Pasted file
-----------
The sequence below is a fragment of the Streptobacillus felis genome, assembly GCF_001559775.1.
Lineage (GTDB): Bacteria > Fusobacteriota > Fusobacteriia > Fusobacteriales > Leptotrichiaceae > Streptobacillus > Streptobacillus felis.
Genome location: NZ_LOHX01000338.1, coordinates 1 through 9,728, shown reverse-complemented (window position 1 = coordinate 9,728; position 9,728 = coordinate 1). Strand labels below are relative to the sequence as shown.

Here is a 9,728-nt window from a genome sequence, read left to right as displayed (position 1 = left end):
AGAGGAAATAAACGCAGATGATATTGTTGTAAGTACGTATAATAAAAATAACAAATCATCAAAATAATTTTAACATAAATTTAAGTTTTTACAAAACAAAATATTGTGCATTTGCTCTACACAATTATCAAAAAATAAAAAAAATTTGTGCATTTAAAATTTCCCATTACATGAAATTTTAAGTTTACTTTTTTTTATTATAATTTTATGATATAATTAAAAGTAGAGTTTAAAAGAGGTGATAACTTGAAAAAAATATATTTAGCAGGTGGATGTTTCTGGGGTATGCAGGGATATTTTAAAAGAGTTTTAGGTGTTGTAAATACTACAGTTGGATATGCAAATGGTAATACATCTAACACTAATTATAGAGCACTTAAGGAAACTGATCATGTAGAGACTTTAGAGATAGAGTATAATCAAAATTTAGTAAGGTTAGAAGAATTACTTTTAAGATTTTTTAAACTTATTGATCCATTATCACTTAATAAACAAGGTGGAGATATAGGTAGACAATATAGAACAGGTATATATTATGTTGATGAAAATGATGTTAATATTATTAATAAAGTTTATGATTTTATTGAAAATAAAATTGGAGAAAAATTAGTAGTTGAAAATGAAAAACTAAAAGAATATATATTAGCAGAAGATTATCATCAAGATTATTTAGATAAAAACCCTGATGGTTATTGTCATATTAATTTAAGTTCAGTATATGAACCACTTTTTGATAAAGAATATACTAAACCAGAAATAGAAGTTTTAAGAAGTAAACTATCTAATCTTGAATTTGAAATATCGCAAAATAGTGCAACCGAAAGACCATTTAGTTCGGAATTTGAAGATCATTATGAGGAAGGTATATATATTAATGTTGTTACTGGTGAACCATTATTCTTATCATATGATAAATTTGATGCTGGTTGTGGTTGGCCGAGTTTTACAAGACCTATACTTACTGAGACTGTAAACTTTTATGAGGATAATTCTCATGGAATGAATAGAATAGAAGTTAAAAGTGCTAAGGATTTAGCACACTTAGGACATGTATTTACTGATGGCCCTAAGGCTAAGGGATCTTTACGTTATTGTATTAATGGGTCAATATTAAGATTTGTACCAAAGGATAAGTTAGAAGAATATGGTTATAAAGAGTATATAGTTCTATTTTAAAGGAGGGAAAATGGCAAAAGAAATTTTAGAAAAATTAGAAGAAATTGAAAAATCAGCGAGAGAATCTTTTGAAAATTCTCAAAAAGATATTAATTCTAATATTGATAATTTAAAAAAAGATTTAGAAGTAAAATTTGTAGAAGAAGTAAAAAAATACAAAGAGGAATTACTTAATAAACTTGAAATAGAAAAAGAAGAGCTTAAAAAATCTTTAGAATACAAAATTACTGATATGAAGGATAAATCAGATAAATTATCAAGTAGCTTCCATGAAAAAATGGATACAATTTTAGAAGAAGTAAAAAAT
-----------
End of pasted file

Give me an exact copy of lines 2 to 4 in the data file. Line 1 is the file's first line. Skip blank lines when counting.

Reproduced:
Lineage (GTDB): Bacteria > Fusobacteriota > Fusobacteriia > Fusobacteriales > Leptotrichiaceae > Streptobacillus > Streptobacillus felis.
Genome location: NZ_LOHX01000338.1, coordinates 1 through 9,728, shown reverse-complemented (window position 1 = coordinate 9,728; position 9,728 = coordinate 1). Strand labels below are relative to the sequence as shown.

Here is a 9,728-nt window from a genome sequence, read left to right as displayed (position 1 = left end):